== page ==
Among industries, computer makers appeared the best, with profits up 152%. But exclude a one-time restructuring charge IBM took in 1995, and Big Blue's third-quarter profits were flat, at $1.3 billion. And without IBM, the sector's profits rose just 1%. While Compaq, Dell, and Sun Microsystems all posted big gains, Digital Equipment lost $66 million as rivals hit its corporate customers. Apple Computer Inc. and Hewlett-Packard Co. also struggled.
In semiconductors, too, a tightening market is separating the wheat from the chaff. Thanks to premium prices and the near-monopoly it holds over desktop PC processors, Intel's earnings rose 41%, to $1.31 billion. Elsewhere, though, problems are brewing. After three years of 30%-plus growth, worldwide semiconductor sales will drop 10.5% in 1996, according to the Semiconductor Industry Assn. And factory overbuilding has brought brutal price declines. Texas Instruments Inc. lost $148 million, while Advanced Micro Devices Inc. was $38.4 million in the red.
By contrast, many software makers did well, led by Microsoft, which saw earnings rise 23%, to $614 million. The success of Windows NT, Microsoft's powerful server operating system, is expected to buoy the company. Client-server software and intranet programs should keep up the growth at Netscape Communications Corp. and Oracle Corp.
Detroit's auto makers also showed surprising strength all around. Chrysler Corp. posted earnings of $680 million, a 92% gain, largely due to heavy demand for its popular pickup trucks and minivans. Ford Motor Co. also had a healthy third-quarter profit of $686 million, up 92%. Strong U.S. truck sales, continued cost reductions, and record earnings from financial services made up for losses in Europe and South America.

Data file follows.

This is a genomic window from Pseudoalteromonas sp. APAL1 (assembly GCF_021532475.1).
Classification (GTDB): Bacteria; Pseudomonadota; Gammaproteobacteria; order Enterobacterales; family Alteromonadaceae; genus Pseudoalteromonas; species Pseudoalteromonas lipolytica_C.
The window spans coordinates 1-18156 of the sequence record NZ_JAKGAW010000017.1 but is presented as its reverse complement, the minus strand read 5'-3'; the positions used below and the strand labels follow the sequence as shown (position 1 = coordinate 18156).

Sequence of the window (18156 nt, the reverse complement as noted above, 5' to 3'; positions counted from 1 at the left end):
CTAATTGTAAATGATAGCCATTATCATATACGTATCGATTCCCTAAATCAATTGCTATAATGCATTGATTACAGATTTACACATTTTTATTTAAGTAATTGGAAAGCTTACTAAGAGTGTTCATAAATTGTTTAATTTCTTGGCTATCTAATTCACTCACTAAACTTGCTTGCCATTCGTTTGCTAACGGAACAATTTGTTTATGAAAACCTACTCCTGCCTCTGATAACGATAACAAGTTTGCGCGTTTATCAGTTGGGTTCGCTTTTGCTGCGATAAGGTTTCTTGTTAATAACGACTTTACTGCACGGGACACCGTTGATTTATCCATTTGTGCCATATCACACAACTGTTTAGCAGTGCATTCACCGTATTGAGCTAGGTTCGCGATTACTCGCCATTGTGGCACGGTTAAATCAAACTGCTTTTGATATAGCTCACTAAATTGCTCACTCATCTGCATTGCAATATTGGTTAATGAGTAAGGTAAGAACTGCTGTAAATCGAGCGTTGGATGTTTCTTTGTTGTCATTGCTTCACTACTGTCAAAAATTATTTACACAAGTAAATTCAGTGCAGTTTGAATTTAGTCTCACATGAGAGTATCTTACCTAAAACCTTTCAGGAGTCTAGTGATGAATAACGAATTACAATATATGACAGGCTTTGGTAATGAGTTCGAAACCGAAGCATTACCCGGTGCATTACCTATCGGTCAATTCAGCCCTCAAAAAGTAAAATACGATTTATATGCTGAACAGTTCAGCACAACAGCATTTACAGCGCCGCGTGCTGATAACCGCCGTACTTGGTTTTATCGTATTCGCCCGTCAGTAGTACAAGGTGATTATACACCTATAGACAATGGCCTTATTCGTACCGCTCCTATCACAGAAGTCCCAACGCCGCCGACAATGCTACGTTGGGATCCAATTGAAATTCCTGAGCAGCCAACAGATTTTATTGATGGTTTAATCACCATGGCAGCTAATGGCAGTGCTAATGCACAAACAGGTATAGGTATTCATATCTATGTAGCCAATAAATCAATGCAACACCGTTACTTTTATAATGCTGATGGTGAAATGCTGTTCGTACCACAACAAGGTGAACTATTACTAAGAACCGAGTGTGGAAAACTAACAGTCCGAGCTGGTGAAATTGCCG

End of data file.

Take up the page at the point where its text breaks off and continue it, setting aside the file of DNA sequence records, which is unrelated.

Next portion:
Even General Motors Corp., which has seen its market share decline from 32.4% a year ago to 31.6%, posted better-than-expected earnings. GM's profits rose 220%, to $1.3 billion, thanks to higher sales volumes and cost-cutting. But GM also benefited from a low 2.8% corporate tax rate. And it added $409 million to pretax earnings by reversing an earlier charge for plant closings.
BACK TO EARTH. Of course, there were big disappointments as well. Following its spin-off from ITT Corp., insurance giant ITT Hartford Group Inc. took a $510 million charge for environmental claim reserves, earning it the spot as this quarter's biggest loser. And the weak pulp market, together with a $350 million pretax charge, gave Louisiana-Pacific Corp. losses of $203 million.
Wall Street has also come back down to earth after two record-breaking quarters. With equity underwritings off 45% and stock exchange volume down 13% from last quarter, profits grew just 7%. Trading losses on proprietary accounts and losses in oil refining and marketing sent Salomon Inc.'s earnings down 58%, to $112 million.
Plenty of other well-known names felt pain this quarter. PepsiCo Inc. saw earnings drop 77%, to $144 million, as it lost ground to Coca-Cola Co. overseas and struggled to fix its domestic restaurants. And Motorola Inc. took a hit as earnings dropped 58%, to $206 million. The once mighty electronics giant has been unable to combat steep declines in pricing and demand for cellular phones and pagers. It's a reminder to all of Corporate America that this profits slowdown may spare no sacred cows.By Toddi Gutner in New York, with bureau reportsReturn to top